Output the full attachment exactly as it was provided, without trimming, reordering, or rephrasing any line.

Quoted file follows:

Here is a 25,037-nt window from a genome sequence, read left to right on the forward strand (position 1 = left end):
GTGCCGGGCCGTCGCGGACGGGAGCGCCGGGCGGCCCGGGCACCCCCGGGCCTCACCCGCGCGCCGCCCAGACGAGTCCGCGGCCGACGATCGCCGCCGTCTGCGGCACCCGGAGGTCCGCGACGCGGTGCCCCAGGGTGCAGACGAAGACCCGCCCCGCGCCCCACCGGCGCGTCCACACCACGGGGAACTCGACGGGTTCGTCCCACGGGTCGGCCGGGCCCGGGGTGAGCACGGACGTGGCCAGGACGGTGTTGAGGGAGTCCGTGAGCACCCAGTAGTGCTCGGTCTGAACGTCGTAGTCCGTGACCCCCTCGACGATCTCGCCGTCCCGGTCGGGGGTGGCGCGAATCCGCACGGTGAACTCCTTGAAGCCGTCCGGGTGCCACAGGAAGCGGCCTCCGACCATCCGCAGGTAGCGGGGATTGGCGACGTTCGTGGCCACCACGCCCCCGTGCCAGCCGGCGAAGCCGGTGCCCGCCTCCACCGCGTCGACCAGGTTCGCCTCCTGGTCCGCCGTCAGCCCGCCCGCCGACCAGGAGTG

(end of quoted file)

Here is a 25,037-nt window from a genome sequence, read left to right on the forward strand (position 1 = left end):
GTGCCGGGCCGTCGCGGACGGGAGCGCCGGGCGGCCCGGGCACCCCCGGGCCTCACCCGCGCGCCGCCCAGACGAGTCCGCGGCCGACGATCGCCGCCGTCTGCGGCACCCGGAGGTCCGCGACGCGGTGCCCCAGGGTGCAGACGAAGACCCGCCCCGCGCCCCACCGGCGCGTCCACACCACGGGGAACTCGACGGGTTCGTCCCACGGGTCGGCCGGGCCCGGGGTGAGCACGGACGTGGCCAGGACGGTGTTGAGGGAGTCCGTGAGCACCCAGTAGTGCTCGGTCTGAACGTCGTAGTCCGTGACCCCCTCGACGATCTCGCCGTCCCGGTCGGGGGTGGCGCGAATCCGCACGGTGAACTCCTTGAAGCCGTCCGGGTGCCACAGGAAGCGGCCTCCGACCATCCGCAGGTAGCGGGGATTGGCGACGTTCGTGGCCACCACGCCCCCGTGCCAGCCGGCGAAGCCGGTGCCCGCCTCCACCGCGTCGACCAGGTTCGCCTCCTGGTCCGCCGTCAGCCCGCCCGCCGACCAGGAGTG